Nairobi, Feb 15, 2008 (The Nation/All Africa Global Media via COMTEX)
-- His presidency could, besides pursuing a pro-African foreign
policy, influence US transnational corporations, the Military
Industrial Complex and scientific institutions to be fair to the
continent, writes OKELLO OCULI, Nation Writer, Nigeria
Barack Obama, now leading Hillary Clinton in the Democratic Party
presidential primaries ahead of key battles in Texas, has come like
rain on American politics.
His campaign theme - 'the source of new hope on a parched land' is a
cleansing agent in a land weighed down by crusted blood of Iraqis
murdered in their own territory by Americans who came to save them
from "weapons of mass destruction".
Obama has come as rain from a Kenyan cloud that seeded in the plains
of Iowa and fell in Hawaii, but refuses to be tied down as just
another "black candidate" pushing primarily for the restoration of
justice for African-Americans by reminding white America of its
Instead, he insists on the freedom of a collective American Messiah
who has come to mobilise all disillusioned children of American
democracy to open up a new frontier in politics. This is Obama's
venture of building hope using the power of hope.
Like rain, Obama must rouse new winds that will blow away drought,
which drought will not depart without a fight. The first facet of
the drought he must shove aside is the old establishment
African-American politicians like Andrew Young in Atlanta and
Charles Randle in New York whose powers rest on being called to the
White House to carry forth addresses to black church congregations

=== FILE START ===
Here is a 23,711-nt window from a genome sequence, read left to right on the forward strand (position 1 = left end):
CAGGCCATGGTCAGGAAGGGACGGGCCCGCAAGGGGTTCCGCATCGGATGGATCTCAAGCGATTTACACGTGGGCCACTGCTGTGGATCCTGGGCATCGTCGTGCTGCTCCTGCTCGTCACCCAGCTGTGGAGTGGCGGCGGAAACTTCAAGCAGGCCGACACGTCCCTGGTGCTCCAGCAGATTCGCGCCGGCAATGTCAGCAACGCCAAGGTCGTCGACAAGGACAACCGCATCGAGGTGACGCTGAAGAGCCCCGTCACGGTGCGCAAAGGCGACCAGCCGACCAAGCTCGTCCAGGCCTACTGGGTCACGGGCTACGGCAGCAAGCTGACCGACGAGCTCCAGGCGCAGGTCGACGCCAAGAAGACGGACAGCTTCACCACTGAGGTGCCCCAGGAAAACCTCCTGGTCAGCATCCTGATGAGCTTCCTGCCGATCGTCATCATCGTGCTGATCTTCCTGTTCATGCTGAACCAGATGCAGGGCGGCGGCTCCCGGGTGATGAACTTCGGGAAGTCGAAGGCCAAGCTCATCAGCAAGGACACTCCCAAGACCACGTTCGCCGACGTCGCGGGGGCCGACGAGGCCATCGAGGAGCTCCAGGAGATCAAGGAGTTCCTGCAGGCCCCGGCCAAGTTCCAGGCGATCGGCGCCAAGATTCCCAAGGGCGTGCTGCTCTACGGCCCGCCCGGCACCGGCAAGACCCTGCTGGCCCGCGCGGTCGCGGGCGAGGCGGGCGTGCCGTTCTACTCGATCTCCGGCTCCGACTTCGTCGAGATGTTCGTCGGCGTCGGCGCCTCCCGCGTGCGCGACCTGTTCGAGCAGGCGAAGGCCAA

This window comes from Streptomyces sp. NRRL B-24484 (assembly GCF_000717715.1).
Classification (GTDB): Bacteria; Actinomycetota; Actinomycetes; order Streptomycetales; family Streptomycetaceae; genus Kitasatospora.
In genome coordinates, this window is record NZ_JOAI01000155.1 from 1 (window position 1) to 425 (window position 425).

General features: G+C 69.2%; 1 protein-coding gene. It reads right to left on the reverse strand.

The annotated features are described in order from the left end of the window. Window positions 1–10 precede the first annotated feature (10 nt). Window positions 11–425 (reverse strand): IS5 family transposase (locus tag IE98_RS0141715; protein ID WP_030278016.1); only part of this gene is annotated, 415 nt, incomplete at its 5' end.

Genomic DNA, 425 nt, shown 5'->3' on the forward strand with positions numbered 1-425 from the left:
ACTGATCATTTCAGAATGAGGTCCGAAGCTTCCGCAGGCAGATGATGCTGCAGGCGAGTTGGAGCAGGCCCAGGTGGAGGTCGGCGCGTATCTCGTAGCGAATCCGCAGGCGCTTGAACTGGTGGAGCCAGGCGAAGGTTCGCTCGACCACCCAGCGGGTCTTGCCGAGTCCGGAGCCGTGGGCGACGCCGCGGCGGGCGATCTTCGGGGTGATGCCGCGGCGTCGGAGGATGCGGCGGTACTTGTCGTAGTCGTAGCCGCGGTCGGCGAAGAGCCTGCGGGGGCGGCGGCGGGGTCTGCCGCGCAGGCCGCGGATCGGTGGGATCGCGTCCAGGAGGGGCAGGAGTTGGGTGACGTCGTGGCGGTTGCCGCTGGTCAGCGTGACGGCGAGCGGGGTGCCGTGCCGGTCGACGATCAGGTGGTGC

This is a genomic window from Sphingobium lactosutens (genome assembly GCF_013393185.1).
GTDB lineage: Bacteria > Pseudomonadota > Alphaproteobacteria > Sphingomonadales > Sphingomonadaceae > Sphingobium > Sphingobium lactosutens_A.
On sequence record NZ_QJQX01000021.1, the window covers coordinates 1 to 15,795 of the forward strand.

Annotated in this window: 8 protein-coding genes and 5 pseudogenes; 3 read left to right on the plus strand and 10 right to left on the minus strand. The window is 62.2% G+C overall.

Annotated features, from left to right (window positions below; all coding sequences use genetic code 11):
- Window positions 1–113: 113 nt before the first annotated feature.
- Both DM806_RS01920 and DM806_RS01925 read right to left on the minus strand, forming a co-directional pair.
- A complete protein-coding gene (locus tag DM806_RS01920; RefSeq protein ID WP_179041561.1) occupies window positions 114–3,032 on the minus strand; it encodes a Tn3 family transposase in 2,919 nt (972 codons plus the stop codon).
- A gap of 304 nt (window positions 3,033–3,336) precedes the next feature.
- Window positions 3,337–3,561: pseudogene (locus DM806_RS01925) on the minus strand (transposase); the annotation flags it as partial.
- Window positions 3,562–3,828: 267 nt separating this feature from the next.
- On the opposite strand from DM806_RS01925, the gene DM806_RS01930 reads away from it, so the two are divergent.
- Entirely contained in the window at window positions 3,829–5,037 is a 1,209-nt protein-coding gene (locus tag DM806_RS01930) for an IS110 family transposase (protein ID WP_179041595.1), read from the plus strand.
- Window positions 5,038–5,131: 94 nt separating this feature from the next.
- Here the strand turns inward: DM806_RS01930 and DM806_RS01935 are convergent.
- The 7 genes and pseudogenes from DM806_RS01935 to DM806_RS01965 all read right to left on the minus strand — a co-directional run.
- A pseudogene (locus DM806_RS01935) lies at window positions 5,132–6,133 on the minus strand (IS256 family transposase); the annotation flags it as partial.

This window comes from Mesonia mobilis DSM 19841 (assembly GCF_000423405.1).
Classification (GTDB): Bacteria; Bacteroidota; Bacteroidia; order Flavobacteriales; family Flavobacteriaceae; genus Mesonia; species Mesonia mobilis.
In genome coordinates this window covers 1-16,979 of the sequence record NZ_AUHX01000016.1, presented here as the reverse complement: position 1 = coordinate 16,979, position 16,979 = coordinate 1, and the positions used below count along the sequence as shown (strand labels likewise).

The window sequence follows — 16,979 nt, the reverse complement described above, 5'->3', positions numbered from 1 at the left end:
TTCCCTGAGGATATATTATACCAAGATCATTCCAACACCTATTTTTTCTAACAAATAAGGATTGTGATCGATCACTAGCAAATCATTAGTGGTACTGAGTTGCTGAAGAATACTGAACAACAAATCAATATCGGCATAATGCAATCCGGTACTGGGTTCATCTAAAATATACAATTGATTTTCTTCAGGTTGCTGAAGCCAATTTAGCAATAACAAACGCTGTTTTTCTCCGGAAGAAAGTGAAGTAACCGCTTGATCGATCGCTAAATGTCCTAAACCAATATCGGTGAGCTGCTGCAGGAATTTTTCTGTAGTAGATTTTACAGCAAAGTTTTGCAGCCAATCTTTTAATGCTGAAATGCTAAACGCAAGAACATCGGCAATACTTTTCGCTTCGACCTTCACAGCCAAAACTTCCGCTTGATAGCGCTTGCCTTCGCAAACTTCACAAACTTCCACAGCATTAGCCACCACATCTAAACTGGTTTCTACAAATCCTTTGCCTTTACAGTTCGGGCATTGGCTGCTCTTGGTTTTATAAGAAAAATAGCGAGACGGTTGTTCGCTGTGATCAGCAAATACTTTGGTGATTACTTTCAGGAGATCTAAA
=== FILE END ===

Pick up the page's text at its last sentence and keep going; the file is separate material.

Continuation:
and assemblies of The National Association for the Advancement of
Coloured People (NAACP). These workhorses are seasoned in lobbying
Congress for legislation in favour of black America. Andrew Young
gave that power a voice in a libidinal flavour when he said Bill
Clinton was blacker than Obama because he has had relations with
more black women.
Others put it differently, saying Obama will simply not be nominated
by the Democratic Party when it assembles in its rainbow complexity
at a convention and remembers that those who landed at Plymouth,
Massachusetts, in 1620 aboard the Mayflower and established the
first permanent English colony were White Anglo Saxon Protestants.
To them America is an un-melting rock of racism that will always
melt down everything dressed in idealism.
The new winds in black America are talking of a change of guard.
Arthur Clarke, a classmate of Obama at the Harvard Law School,
believes that those who hold that Obama is unelectable and therefore
will not waste their vote, say exactly what a Caucasian American
would be vilified for if they used the argument for the opposite
purpose of wishing away the very possibility of a black American
president. In his view, there is a fear of getting hurt which
becomes the very cause of perpetuating injury- in this case,
historic injustice against a racial group.
In Nigeria, Obama draws similar conflicting perceptions. There are